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I looked at the parts website for BMW and Triumph. Both show the handlebar as one unit with the bits pre-installed and not available for separate purchase.
 

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Mark – Moderator 2015 R1200R-LC Exclusive
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I looked at the parts website for BMW and Triumph. Both show the handlebar as one unit with the bits pre-installed and not available for separate purchase.
There are no ‘bits preinstalled’. The handlebar is manufactured that way, in a proper German way, with an M8 threaded hole opening rather than plain tube with something stuffed down it.
 

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Discussion Starter · #8 ·
Thanks to everyone for their thoughts and information. The threaded portion of the bar is 1 3/4", regardless of how it is made I have concluded it cannot be removed or altered. The suggestion of rhinomoto bar end seems like the best solution, I will investigate further their available options. Again, many thanks to all for their help.
 

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Now I'm curious what's the deal with our handlebars. Ha ha. I really doubt it's all metal, so my question is how are the inserts attached to the bars: welded, glued, or press-fit in place. If somebody knows for certain, please post it :). But Rhinomoto would be my choice for bar-end mirrors. Good luck.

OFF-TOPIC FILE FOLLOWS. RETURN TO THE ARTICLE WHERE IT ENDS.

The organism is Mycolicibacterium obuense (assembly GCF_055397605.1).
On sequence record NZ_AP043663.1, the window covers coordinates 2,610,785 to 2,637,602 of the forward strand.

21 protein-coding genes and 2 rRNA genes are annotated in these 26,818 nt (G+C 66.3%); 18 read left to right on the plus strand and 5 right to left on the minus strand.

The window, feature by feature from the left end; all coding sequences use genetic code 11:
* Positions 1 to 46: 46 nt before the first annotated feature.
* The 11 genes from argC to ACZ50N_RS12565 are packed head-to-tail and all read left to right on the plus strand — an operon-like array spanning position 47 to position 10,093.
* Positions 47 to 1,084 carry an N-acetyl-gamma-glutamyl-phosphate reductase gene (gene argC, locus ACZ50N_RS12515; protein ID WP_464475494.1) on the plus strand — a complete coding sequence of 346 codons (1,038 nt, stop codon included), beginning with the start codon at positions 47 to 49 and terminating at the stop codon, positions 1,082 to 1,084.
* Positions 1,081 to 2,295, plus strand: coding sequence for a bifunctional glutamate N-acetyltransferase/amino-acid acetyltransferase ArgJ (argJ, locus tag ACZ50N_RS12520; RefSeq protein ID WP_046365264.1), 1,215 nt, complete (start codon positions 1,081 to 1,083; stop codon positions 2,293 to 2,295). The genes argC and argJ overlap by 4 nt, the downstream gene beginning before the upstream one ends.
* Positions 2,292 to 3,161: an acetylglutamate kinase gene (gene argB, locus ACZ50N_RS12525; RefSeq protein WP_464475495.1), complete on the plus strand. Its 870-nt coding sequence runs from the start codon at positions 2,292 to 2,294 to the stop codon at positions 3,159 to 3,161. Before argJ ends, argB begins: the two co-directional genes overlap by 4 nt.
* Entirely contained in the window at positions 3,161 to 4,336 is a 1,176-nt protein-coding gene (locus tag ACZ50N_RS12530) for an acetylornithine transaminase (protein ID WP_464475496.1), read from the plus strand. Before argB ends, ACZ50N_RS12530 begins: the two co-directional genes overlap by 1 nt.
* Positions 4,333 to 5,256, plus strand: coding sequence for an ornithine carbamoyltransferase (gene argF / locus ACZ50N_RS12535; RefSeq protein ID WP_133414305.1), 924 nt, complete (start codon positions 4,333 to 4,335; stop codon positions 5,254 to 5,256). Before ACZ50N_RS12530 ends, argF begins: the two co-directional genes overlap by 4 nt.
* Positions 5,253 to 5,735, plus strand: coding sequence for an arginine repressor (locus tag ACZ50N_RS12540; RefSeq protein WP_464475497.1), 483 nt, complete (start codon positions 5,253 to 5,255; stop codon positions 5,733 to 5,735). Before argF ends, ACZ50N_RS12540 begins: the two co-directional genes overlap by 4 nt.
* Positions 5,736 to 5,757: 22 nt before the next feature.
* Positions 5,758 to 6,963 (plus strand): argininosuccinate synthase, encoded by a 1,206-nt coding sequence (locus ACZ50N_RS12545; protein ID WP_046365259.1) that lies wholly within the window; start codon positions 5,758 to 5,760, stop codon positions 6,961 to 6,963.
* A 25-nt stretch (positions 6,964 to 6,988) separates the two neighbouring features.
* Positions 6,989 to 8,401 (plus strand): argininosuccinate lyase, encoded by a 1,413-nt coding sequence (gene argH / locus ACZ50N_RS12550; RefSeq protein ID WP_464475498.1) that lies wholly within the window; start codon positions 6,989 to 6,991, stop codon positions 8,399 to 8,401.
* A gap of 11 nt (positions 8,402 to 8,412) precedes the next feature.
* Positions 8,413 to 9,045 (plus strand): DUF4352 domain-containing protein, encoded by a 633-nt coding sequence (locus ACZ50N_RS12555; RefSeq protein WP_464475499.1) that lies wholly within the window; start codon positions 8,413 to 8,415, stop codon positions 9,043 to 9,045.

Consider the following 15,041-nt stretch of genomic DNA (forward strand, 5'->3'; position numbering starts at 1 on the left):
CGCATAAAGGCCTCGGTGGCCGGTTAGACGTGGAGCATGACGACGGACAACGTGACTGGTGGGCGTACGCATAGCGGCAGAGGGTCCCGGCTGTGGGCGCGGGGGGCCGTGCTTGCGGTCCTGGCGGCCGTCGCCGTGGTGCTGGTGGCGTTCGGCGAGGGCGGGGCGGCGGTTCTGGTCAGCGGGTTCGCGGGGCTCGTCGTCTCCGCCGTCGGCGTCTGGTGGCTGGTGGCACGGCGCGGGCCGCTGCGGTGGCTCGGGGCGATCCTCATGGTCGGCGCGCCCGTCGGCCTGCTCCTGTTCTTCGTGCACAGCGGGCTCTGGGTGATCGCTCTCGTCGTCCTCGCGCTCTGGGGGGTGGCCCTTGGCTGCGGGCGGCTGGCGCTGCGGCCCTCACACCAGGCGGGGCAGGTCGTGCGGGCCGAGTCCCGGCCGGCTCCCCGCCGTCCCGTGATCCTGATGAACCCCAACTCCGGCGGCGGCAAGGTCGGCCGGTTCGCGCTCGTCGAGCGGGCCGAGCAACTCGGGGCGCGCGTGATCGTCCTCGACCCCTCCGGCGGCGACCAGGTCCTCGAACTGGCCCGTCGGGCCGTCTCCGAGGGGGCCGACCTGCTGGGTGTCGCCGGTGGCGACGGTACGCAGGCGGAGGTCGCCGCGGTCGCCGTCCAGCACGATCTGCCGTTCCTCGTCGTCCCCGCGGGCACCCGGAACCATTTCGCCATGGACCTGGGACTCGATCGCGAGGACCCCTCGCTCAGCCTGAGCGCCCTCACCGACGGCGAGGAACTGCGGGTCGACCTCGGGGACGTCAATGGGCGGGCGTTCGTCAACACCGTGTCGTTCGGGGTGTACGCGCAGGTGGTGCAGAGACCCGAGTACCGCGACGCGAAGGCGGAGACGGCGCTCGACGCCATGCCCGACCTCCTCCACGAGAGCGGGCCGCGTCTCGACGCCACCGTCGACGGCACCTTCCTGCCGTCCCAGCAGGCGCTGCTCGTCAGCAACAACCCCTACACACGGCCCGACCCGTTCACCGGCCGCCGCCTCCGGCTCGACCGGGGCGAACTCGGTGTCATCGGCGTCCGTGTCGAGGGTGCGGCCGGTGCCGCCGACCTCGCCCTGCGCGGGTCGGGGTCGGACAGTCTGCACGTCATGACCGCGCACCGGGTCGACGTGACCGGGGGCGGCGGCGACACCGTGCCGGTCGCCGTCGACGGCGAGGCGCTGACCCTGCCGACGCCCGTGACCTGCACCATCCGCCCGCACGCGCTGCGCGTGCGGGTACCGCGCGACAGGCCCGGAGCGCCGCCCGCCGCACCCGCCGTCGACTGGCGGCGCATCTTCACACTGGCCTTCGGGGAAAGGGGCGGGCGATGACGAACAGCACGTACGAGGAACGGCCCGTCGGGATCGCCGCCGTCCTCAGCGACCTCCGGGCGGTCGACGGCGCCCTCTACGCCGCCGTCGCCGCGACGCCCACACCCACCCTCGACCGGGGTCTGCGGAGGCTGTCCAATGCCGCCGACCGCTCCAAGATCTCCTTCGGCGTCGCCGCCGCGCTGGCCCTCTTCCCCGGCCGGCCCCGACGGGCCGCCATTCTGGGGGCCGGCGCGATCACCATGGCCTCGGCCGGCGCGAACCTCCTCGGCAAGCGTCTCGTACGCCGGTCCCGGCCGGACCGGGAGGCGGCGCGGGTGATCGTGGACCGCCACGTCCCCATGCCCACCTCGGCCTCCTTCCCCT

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So, I can add pictures for you guys on the handlebars as follows: -

1. This shows the threaded section the bar end weight that you have removed fixes to BUT note I have an insert fitted (with thread lock applied) as the photo because I use Rizoma spyball bar end mirrors; Rizoma use a smaller diameter fixing bolt than the OEM bar end weight fixing thread.
Camera lens Camera accessory Wood Automotive tire Finger

2. This shows the handlebar grip end in plan view. You can see it is highly polished and no sign of any welding of the insert - it looks like it is part of the casting with the end of the bar being solid and then drilled / tapped for the bar weight fixing bolt.
Textile Wood Pattern Electric blue Font

3. This shows the handlebar in plan view so that you can see the transition from polished end where the grip and switchgear fits and the textured finish that is exposed to the elements. The whole handlebar construction appears to be one piece - no joints or welds that I can see.